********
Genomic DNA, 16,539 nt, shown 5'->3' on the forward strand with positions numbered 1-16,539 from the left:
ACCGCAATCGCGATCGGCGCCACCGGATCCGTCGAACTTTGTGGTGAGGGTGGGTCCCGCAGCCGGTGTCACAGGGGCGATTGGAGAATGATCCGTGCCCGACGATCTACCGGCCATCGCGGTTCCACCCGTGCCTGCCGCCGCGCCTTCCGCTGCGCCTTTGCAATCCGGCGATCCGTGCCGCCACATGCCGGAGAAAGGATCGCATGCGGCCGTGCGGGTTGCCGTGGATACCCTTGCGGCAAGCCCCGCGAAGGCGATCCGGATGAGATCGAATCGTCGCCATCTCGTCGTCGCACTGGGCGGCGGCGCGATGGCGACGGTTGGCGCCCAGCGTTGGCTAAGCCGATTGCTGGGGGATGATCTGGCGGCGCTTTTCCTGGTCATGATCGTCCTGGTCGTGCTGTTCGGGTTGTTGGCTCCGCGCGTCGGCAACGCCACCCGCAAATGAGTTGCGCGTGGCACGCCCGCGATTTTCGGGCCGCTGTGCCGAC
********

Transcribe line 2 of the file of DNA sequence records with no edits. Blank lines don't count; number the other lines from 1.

ACCGCAATCGCGATCGGCGCCACCGGATCCGTCGAACTTTGTGGTGAGGGTGGGTCCCGCAGCCGGTGTCACAGGGGCGATTGGAGAATGATCCGTGCCCGACGATCTACCGGCCATCGCGGTTCCACCCGTGCCTGCCGCCGCGCCTTCCGCTGCGCCTTTGCAATCCGGCGATCCGTGCCGCCACATGCCGGAGAAAGGATCGCATGCGGCCGTGCGGGTTGCCGTGGATACCCTTGCGGCAAGCCCCGCGAAGGCGATCCGGATGAGATCGAATCGTCGCCATCTCGTCGTCGCACTGGGCGGCGGCGCGATGGCGACGGTTGGCGCCCAGCGTTGGCTAAGCCGATTGCTGGGGGATGATCTGGCGGCGCTTTTCCTGGTCATGATCGTCCTGGTCGTGCTGTTCGGGTTGTTGGCTCCGCGCGTCGGCAACGCCACCCGCAAATGAGTTGCGCGTGGCACGCCCGCGATTTTCGGGCCGCTGTGCCGAC